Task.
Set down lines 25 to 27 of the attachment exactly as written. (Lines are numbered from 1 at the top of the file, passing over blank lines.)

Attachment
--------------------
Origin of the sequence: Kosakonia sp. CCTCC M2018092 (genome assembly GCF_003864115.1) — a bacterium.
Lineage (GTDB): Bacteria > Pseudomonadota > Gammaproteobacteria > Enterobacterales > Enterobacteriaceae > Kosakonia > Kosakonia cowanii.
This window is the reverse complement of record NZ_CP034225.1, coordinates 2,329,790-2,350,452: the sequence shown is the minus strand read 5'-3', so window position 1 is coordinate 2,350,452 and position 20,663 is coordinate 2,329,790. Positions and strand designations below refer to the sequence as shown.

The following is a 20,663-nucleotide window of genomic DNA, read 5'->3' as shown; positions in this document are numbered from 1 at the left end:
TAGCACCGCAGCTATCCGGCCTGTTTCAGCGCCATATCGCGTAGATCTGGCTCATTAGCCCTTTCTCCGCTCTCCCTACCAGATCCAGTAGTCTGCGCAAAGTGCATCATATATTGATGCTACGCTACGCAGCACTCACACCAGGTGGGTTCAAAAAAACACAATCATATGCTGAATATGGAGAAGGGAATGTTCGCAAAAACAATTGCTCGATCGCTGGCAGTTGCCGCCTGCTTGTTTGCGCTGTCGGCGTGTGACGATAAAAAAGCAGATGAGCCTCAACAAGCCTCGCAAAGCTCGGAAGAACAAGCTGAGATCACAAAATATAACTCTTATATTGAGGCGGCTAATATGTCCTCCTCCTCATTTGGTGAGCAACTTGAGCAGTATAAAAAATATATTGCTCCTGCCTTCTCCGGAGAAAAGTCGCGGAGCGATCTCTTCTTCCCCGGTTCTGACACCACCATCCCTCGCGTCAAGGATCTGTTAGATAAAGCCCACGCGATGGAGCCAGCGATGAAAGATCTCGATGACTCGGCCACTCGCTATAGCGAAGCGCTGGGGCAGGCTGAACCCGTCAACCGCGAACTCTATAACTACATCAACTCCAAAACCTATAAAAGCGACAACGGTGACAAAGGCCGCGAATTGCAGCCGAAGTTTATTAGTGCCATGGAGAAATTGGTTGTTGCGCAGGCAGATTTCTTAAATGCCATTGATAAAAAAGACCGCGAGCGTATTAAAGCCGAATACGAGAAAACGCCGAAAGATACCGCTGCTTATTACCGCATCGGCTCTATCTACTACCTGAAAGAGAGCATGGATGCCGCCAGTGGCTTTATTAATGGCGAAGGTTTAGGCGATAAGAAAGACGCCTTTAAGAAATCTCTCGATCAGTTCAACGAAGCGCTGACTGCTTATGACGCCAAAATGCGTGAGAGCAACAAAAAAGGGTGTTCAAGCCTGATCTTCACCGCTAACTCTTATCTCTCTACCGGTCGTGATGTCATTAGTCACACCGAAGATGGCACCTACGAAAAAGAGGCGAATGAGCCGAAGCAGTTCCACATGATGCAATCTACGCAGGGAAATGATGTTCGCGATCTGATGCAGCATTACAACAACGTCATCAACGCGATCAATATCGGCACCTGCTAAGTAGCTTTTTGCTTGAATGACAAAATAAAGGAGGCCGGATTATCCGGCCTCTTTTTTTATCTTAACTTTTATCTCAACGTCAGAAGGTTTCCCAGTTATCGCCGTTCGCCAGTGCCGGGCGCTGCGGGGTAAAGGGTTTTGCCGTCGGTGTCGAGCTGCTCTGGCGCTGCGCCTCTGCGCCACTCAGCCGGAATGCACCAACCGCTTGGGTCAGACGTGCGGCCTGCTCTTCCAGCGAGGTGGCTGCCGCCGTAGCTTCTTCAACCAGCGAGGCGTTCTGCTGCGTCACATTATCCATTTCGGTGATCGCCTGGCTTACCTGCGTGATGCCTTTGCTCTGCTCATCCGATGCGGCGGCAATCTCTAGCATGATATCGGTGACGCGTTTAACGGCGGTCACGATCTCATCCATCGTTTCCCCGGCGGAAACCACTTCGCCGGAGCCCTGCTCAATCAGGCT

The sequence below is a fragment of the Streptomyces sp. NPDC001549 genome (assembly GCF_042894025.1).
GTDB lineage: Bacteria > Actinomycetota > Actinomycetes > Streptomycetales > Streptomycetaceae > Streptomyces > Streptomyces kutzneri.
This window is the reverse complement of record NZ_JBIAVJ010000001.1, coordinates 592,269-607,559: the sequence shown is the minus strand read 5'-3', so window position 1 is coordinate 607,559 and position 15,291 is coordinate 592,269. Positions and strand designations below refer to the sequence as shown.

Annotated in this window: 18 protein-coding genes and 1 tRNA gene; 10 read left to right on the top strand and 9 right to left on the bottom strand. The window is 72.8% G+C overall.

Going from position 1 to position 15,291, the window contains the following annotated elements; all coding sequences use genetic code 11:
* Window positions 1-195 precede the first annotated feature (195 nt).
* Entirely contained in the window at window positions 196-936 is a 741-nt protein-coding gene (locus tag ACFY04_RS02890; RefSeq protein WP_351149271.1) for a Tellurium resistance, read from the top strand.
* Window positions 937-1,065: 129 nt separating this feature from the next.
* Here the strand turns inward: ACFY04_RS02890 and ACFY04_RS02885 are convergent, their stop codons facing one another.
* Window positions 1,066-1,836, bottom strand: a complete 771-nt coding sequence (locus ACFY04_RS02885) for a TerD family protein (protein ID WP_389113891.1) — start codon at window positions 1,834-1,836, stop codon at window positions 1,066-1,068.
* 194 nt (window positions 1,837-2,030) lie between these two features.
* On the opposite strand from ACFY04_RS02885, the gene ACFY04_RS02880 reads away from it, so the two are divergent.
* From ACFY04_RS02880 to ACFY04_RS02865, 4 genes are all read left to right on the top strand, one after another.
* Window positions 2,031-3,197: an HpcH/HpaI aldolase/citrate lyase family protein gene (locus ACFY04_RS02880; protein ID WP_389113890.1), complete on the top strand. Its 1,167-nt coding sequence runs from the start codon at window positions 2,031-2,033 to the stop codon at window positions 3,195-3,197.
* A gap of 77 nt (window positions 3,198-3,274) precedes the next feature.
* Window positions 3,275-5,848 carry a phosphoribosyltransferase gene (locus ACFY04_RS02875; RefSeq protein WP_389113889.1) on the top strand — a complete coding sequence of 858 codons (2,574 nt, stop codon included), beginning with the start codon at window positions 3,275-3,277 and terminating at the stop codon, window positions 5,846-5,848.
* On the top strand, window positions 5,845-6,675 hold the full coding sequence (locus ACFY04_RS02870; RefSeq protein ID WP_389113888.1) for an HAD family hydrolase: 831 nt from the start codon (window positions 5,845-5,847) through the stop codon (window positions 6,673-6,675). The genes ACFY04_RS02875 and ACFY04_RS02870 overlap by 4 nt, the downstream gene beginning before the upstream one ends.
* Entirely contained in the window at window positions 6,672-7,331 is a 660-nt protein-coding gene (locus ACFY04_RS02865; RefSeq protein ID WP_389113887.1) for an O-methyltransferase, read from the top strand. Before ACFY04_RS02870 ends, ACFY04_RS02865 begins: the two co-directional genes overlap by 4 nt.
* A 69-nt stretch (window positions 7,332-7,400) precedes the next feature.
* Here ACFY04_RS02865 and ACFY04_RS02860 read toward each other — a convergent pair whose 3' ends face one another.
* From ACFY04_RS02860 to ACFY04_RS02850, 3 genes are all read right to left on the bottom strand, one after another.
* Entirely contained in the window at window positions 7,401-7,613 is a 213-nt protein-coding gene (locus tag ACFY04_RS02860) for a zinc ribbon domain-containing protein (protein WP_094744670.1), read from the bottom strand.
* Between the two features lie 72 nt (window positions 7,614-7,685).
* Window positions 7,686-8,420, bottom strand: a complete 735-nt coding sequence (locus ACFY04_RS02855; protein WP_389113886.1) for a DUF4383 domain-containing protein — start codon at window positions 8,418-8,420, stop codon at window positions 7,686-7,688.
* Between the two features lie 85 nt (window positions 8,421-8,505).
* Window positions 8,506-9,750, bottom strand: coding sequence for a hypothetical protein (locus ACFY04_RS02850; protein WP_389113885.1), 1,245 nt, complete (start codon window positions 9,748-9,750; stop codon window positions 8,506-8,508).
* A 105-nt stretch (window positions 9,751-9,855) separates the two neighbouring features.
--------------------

* Here ACFY04_RS02865 and ACFY04_RS02860 read toward each other — a convergent pair whose 3' ends face one another.
* From ACFY04_RS02860 to ACFY04_RS02850, 3 genes are all read right to left on the bottom strand, one after another.
* Entirely contained in the window at window positions 7,401-7,613 is a 213-nt protein-coding gene (locus tag ACFY04_RS02860) for a zinc ribbon domain-containing protein (protein WP_094744670.1), read from the bottom strand.